In the niche world of comedy touring, Mike Berkowitz has always been “the guy.” Over his 21-year career, the agent has been a go-to dealmaker in the live entertainment space, diversifying the income of star clients and launching digital crossovers.

Berkowitz, who co-heads WME’s comedy group, first distinguished himself by tapping into the lucrative college market. He also blazed a trail for new acts to reach stadium-level stardom in a landscape where only the likes of Eddie Murphy and George Carlin once played.

The sector has exploded in the past decade, and Berkowitz has been at the forefront. In 2022, he booked and shepherded production on Bill Burr’s $31 million-grossing tour, as well as Kevin Hart and Chris Rock’s co-headlining shows. He sent out John Mulaney ($50.2 million) and Amy Schumer ($9 mil- lion), the latter for her first tour in five years. Next, he’ll map out dates for Ramy Youssef, Ilana Glazer and Jerrod Carmichael.

Berkowitz has led WME’s comedy vertical — alongside Allysa Mahler and with support from protégé Marcus Levy (who was just upped to partner) — since 2018. On his fifth anniversary, he delivers five insights about the state of his business.

Audiences, Not Studios, Make Stars

“It used to be we’d invite executives to see a set or arrange a blind pitch meeting,” Berkowitz says. Now, thanks to social media, comics can build a following on their own. By the time they get to Berkowitz, “we’re inviting executives to a sold-out 3,000-seat venue where people are chanting your name.” Take social-leaning clients Sam Morril and Chris Distefano, who will embark on theater tours in 2023. Theo Von, who elder Millennials will fondly remember as a star of the MTV reality competition “Road Rules,” has slowly become a touring and podcasting force over the past decade. He’s now ready to go to market with his first feature film as writer and star.

Buyers admire Berkowitz’s approach in a world of fleeting viral fame. “Mike is an innovator. He’s not necessarily looking for the next best deal for his clients, but their larger trajectory,” says Robbie Praw, Netflix VP of standup and comedy.

Demand for a laugh has been strong amid the slog of COVID-19, and consumers were particularly keen to return to public spaces in the first half of 2022. Berkowitz says his group has “seen probably about a dozen comics move from the club level to theaters in the past year.”

College Gigs Are a Third Rail

In 2015, Jerry Seinfeld announced he’d no longer play colleges due to the “creepy PC” culture around stand-up. As social-justice movements evolve, so have these bookings, Berkowitz says. Sensitive students only want acts with brands they trust. “It’s rare that this audience doesn’t know what they’re getting. If you’re booking Mulaney, you know he’s going to be relatively clean,” he says. Developing comics are riskier as “they want to say whatever they want.”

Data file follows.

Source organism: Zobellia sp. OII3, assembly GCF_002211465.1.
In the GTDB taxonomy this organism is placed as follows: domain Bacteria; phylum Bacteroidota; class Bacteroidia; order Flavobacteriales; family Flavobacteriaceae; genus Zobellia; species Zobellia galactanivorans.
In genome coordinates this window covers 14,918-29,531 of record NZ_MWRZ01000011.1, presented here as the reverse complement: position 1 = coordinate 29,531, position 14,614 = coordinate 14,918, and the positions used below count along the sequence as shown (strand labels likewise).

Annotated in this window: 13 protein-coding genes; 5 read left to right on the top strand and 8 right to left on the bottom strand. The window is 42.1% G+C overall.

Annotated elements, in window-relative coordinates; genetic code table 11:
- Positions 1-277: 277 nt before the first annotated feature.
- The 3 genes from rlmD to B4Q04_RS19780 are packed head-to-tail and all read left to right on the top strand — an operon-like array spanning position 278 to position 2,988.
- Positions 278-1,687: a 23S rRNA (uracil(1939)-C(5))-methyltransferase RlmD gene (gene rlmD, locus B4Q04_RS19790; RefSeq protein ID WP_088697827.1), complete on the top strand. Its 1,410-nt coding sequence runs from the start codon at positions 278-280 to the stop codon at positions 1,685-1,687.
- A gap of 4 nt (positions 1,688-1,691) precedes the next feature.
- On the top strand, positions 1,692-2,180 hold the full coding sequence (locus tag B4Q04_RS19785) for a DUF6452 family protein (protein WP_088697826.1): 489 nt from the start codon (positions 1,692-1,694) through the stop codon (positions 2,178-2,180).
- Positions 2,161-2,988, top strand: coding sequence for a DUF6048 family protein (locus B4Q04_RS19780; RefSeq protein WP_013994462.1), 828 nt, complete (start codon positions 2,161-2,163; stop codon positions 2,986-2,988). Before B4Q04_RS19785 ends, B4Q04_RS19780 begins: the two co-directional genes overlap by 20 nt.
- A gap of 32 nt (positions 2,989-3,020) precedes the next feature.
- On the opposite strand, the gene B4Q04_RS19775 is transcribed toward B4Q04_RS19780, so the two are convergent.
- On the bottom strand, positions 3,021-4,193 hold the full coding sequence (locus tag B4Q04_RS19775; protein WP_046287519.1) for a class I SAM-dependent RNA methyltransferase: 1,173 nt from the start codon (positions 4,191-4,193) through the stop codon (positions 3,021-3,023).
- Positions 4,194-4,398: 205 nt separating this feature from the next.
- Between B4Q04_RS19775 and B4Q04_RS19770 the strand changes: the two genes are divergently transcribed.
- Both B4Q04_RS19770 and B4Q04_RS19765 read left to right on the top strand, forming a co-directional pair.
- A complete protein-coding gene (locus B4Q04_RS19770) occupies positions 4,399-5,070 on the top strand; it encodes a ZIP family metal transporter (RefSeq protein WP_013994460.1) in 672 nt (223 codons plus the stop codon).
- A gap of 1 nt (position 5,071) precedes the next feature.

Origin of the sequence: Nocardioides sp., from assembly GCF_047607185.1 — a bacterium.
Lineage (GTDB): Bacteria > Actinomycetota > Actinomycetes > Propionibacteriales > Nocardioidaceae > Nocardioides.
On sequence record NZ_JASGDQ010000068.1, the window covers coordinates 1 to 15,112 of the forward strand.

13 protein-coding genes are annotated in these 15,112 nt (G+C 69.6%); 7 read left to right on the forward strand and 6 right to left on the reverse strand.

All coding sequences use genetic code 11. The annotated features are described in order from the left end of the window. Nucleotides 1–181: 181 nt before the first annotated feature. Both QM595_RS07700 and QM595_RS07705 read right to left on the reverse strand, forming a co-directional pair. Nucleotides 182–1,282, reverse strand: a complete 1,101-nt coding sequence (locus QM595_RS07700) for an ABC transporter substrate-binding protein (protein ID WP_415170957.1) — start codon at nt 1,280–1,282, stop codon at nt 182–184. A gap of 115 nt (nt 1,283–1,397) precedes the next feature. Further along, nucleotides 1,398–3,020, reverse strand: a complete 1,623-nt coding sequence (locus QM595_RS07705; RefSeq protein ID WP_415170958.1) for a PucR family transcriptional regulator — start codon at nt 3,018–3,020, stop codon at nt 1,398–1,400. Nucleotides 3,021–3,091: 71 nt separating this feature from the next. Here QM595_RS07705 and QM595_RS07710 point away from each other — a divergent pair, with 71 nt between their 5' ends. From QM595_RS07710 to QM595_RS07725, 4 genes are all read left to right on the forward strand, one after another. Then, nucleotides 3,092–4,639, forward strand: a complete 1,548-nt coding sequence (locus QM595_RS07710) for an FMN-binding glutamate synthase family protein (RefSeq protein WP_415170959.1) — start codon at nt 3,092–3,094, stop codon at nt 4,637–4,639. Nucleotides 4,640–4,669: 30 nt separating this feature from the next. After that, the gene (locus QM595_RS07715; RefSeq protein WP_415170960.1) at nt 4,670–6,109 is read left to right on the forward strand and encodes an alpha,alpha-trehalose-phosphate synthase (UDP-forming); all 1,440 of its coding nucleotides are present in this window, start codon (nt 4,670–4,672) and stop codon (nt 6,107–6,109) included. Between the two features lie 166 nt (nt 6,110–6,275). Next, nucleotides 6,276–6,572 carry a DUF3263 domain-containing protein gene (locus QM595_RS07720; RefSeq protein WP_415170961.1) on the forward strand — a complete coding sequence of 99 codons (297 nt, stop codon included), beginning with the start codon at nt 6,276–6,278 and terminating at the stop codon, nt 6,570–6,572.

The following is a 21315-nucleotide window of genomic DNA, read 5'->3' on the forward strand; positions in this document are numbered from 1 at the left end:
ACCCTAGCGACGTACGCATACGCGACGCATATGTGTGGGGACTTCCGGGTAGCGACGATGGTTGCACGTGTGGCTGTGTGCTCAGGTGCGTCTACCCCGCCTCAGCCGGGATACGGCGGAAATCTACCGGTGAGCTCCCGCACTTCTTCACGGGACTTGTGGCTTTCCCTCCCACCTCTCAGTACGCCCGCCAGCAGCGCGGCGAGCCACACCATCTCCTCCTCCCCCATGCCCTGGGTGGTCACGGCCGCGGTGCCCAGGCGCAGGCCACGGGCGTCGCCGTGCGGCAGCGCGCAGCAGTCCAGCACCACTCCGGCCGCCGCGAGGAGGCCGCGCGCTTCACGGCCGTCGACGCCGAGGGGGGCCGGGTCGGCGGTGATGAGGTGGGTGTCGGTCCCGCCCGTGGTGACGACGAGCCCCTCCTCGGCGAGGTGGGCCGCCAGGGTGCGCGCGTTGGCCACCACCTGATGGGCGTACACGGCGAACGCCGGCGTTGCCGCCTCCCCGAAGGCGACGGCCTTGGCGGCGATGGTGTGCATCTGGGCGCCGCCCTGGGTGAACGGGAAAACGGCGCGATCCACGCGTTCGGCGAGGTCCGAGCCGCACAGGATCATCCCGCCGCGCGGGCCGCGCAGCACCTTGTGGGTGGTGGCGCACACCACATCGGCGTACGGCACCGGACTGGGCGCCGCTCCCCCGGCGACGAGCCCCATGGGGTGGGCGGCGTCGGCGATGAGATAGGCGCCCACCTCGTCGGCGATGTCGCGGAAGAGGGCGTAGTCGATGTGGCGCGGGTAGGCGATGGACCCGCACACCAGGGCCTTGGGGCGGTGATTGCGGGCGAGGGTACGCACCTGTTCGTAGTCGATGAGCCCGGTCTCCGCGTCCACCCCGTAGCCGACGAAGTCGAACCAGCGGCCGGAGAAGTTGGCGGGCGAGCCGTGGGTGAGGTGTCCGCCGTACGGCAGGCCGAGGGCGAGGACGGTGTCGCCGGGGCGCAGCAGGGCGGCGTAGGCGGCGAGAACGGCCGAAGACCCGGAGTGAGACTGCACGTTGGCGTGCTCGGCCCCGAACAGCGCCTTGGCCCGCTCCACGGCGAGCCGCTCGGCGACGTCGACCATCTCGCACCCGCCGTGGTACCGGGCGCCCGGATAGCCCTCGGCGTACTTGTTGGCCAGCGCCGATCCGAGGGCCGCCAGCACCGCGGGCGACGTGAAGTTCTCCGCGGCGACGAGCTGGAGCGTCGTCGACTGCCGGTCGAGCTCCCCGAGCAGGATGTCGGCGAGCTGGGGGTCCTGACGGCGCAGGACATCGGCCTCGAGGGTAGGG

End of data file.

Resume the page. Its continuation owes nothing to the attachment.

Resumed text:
Controversy Means More Security

Berkowitz acknowledges the rise of verbal and physical assaults on comics — from Dave Chappelle getting tackled onstage at the Hollywood Bowl to the unknown Ariel Elias having a pint glass chucked at her head during a set at the Jersey Shore (Berkowitz signed her after the incident). “Kevin Hart carries a baseball bat onstage now as a joke,” the agent says. “But, yes, security budgets have risen over the past few years — as they should.”

After Trump was elected president, Berkowitz noticed an escalation in how audience members began to respond to comics.

“When Amy Schumer was on her arena tour in 2016, we had someone screaming something about Trump and the election. There’s something to be said for the world we’re in right now. Differing political views and people feeling like they have a voice when maybe they should just be sitting there getting entertained,” he says.

Streaming Specials Are King, but Comics Have the Power

In the streaming era, Berkowitz says, the solo comedy special is equivalent to a pop star dropping an album. The tours he books for his clients provide leverage at the deal table. Instead of front-loading with a buyer, talent can shoot a show and edit content before taking the product to market — effectively driving up the price. Take Burr, who did not sell distribution rights to his historic Fenway Park show before his tour began. When those go up for sale, they’ll likely fetch a number Red Sox pitcher Chris Sale would be happy with.

Next Big Earners: Podcasters

The group noted a demand for live events from podcasters and social media stars. Levy says he’s “really excited about some of our podcasters who have started touring in a big way, like Dax Shepard’s ‘Armchair Expert’ or ‘Last Podcast on the Left,’ which played venues unheard of for a podcast — places like Graceland and Red Rocks Amphitheatre.”

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